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Choice architecture

Choice architecture

Conceptual & Associative Priming

“Subtle cues subconsciously influence our thoughts, feelings and behavior”

Our brain is fundamentally associative. Each time we have an experience, a huge neural associative representation is activated (e.g. moon: reading this word sets off a series of associations like night, white, wolf and illusion). This neural representation overlaps with related representations (e.g. seeing a table will also activate parts of the neural network representing chair).

Because of this spreading and overlapping activation in our brain, others can use specific ‘stimuli’ to pre-activate specific behavior they want to see from us (e.g. buying). The desired behavior is then already partially activated, requiring less

Repetition & Direct Priming

“Repetition helps us learn and react both quicker and easier”
The more we repeat something, the easier we process, remember and act on it. Repetition simply smoothens our neural pathways. Repetition is also called ‘direct priming’ since each repetition also ‘primes’ later experiences, leading to quicker and more intense reactions (or slower in the rare case of negative priming).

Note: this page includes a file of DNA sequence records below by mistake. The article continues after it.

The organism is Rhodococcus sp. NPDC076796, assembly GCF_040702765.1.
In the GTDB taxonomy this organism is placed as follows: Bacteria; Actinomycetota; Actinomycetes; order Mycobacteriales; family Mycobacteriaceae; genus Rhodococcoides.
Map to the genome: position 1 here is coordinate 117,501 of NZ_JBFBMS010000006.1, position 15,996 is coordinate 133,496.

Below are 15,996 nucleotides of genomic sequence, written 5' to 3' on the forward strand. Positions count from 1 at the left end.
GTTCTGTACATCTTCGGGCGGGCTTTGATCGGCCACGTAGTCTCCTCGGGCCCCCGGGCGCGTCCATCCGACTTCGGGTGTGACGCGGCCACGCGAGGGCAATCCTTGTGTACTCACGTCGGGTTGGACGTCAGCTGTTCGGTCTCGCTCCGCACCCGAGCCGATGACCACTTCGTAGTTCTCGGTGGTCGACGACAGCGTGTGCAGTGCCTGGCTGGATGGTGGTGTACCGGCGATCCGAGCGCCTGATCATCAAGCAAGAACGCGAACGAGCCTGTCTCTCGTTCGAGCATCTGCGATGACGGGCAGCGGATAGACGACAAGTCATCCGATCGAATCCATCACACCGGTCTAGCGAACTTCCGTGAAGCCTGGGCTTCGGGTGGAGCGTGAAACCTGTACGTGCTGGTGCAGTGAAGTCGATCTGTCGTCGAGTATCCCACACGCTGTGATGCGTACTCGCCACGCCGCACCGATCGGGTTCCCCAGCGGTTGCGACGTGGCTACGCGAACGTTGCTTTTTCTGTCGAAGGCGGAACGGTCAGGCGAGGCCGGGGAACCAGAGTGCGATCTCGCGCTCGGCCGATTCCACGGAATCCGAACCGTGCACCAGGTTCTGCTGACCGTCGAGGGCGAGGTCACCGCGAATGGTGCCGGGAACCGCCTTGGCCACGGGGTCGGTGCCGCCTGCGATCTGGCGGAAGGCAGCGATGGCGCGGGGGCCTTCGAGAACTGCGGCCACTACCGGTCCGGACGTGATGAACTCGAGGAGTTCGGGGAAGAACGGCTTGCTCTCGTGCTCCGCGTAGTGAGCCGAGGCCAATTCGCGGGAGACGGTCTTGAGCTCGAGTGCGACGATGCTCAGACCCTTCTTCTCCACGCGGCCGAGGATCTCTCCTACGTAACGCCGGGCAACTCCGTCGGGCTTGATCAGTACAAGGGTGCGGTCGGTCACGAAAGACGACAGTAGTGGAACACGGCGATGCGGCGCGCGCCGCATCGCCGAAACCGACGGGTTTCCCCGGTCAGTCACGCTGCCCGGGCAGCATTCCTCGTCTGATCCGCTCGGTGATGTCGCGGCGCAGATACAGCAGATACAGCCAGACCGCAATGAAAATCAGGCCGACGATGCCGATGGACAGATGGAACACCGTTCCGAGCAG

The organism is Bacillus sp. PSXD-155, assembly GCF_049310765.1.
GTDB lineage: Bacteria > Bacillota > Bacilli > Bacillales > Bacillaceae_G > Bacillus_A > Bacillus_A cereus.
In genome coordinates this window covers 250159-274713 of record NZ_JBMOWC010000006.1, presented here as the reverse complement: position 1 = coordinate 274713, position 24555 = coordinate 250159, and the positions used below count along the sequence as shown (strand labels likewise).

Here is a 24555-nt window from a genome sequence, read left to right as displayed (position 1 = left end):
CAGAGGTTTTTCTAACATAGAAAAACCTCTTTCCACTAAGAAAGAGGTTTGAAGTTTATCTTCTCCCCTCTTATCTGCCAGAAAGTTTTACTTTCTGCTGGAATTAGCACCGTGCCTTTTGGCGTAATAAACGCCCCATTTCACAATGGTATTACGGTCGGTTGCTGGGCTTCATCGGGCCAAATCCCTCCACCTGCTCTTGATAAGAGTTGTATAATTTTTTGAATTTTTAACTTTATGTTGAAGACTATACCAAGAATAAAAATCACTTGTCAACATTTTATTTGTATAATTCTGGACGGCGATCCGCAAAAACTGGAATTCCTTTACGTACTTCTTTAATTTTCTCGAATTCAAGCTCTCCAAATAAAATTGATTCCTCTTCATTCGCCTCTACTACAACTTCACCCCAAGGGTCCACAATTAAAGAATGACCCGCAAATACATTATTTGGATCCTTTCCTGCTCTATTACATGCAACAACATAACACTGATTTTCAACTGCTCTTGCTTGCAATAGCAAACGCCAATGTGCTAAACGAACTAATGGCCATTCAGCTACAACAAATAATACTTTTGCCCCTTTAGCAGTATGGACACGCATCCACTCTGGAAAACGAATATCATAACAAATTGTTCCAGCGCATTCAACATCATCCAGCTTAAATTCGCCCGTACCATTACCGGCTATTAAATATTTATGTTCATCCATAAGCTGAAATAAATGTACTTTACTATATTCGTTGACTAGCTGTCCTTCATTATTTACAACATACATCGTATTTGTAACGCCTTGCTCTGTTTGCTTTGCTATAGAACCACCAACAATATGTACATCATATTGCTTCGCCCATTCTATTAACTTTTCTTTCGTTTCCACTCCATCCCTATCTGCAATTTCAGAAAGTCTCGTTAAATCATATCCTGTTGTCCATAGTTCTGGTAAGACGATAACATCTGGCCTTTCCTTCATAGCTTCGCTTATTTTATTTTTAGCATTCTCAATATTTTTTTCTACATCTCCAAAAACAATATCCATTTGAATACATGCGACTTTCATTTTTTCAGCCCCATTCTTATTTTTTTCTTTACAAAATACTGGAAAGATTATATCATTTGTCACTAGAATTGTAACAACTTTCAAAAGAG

There are two direct priming effects. First, there is a very brief ‘lexical effect’: each repetition activates it’s representation in our brain. Then that activation slowly ‘fades away’. This way, the experience remains ‘primed’ during the fading period (usually a few seconds),

Peak-end rule

“The ending and the highest peak of an experience, determine how we remember it”
The peak-end rule is our tendency, when judging an experience, to judge this experience (pleasant or unpleasant) almost entirely on how it was at it’s peak, as well as how it ended. Other information, while not lost, is not used in the qualitative memory of the event (i.e. extension neglect and duration neglect).

Scientific research example:
In a study with real patients, patients underwent a colonoscopy (a painful medical procedure). For Patient A, the pain was shorter, but more intense. Patient B experienced the same type of pain,

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